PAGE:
A beauty mark or beauty spot is a euphemism for a type of dark facial mole, so named because such birthmarks are sometimes considered an attractive feature. Medically, such "beauty marks" are generally melanocytic nevus, more specifically the compound variant. Moles of this type may also be located elsewhere on the body, and may also be considered beauty marks if located on the face, shoulder, neck or breast.
Fashionable beauty marks
Artificial beauty mark
False beauty marks are sometimes applied to the face as a form of make-up. Beauty marks were particularly highly regarded during the eighteenth century and creating false ones became common, often in fanciful shapes such as hearts or stars. They could be purchased as silk or velvet patches known as "mouches" (flies). Alexander Pope's 1712 poem The Rape of the Lock mentions such patches as indicators of "secular love":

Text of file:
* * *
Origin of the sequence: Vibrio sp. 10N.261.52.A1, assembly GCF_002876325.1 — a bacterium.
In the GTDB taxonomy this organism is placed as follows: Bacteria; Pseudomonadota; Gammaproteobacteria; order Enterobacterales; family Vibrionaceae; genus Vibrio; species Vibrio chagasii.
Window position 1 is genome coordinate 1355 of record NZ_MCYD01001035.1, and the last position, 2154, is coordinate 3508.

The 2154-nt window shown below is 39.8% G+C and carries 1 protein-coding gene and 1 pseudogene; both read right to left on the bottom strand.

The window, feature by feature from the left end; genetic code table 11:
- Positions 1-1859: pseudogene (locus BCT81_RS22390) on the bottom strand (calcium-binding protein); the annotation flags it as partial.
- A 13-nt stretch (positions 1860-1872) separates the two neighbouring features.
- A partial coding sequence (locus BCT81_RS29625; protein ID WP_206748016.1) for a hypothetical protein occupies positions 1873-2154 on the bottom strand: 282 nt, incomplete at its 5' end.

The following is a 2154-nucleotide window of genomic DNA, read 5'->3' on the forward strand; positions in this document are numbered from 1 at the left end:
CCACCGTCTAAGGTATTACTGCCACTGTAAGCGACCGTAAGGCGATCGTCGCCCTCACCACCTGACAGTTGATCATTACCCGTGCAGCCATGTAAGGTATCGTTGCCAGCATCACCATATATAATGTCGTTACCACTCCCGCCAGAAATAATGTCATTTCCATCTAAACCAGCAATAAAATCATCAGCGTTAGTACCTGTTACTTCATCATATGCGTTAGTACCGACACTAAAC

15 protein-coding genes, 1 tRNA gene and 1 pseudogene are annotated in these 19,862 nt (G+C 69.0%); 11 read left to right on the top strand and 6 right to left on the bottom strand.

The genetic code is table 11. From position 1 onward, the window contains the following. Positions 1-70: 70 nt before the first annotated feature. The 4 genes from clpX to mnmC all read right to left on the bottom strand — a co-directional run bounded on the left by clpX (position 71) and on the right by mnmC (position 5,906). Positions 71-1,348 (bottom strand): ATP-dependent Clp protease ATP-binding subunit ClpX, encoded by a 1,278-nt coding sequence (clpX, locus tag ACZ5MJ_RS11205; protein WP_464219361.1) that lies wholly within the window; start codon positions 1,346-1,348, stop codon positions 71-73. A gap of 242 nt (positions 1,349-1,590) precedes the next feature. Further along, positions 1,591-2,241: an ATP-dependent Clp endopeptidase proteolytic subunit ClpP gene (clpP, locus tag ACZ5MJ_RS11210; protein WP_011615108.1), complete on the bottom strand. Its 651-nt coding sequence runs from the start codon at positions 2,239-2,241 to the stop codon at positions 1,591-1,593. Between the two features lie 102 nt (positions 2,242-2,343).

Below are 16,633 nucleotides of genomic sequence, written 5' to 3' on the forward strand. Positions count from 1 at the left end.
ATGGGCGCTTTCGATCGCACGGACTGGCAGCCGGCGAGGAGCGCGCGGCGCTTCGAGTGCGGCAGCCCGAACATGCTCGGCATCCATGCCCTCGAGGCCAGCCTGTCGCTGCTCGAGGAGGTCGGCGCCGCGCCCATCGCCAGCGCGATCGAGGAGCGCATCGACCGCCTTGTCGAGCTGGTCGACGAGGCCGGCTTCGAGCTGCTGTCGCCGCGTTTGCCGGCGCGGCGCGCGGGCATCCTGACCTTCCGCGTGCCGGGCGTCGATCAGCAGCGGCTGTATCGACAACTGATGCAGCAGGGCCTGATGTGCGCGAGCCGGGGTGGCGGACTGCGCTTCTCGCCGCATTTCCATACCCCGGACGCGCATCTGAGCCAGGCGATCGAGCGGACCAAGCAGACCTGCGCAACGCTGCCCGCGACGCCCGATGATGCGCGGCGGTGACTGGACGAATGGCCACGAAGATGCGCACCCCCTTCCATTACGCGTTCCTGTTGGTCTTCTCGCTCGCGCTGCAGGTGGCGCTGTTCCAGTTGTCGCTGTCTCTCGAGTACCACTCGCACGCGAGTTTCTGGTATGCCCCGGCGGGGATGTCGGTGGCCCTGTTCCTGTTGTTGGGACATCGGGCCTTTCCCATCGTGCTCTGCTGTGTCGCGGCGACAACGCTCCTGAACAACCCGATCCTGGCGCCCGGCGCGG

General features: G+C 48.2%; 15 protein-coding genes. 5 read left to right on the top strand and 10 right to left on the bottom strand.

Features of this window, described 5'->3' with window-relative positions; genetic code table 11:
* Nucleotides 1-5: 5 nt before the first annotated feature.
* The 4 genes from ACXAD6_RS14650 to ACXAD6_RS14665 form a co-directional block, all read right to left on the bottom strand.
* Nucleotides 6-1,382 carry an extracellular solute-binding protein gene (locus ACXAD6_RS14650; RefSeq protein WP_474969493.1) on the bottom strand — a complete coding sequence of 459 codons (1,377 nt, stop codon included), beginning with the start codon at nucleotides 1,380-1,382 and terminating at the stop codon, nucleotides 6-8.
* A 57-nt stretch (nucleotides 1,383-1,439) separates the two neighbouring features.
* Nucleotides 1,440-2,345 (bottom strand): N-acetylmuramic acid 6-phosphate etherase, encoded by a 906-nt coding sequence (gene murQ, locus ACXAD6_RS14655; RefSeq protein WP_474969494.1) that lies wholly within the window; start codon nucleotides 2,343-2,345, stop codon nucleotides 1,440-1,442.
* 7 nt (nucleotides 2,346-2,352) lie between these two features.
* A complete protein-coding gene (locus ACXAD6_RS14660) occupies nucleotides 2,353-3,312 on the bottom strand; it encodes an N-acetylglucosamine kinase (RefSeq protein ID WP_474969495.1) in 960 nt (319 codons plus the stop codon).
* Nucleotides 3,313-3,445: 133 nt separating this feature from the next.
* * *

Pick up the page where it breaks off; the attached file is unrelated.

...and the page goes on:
Here Files of Pins extend their shining Rows,
Puffs, Powders, Patches, Bibles, Billet-doux.
Now awful Beauty puts on all its Arms;
The Fair each moment rises in her Charms,
Repairs her Smiles, awakens ev'ry Grace,
And calls forth all the Wonders of her Face;
In the conclusion of the book The Silence of the Lambs, the heroine Clarice Starling gains an artificial beauty mark when burnt gunpowder gets lodged in the flesh of her cheek. She retains this mark in the sequel novel Hannibal. This symbolism (along with Dr. Lecter's polydactylism) did not get carried over into the film.
- Ariel, Irving M. (1981). A Historical Introduction: Is the beauty mark a mark of beauty or a potentially dangerous cancer? Malignant Melanoma, Appleton-Century-Crofts, ISBN 978-0-8385-6114-0
- White, Jackie (April 30, 1995). Behind the glamour lurks an ugly, dirty business. Kansas City Star
- "Pope: Rape of the Lock". University of St Andrews. 16 March 1999. Retrieved 1 December 2013.
- Pope, Alexander (May 1712). "The Rape of the Lock: An Heroi-Comical Poem". Canto 1. Retrieved 1 December 2013.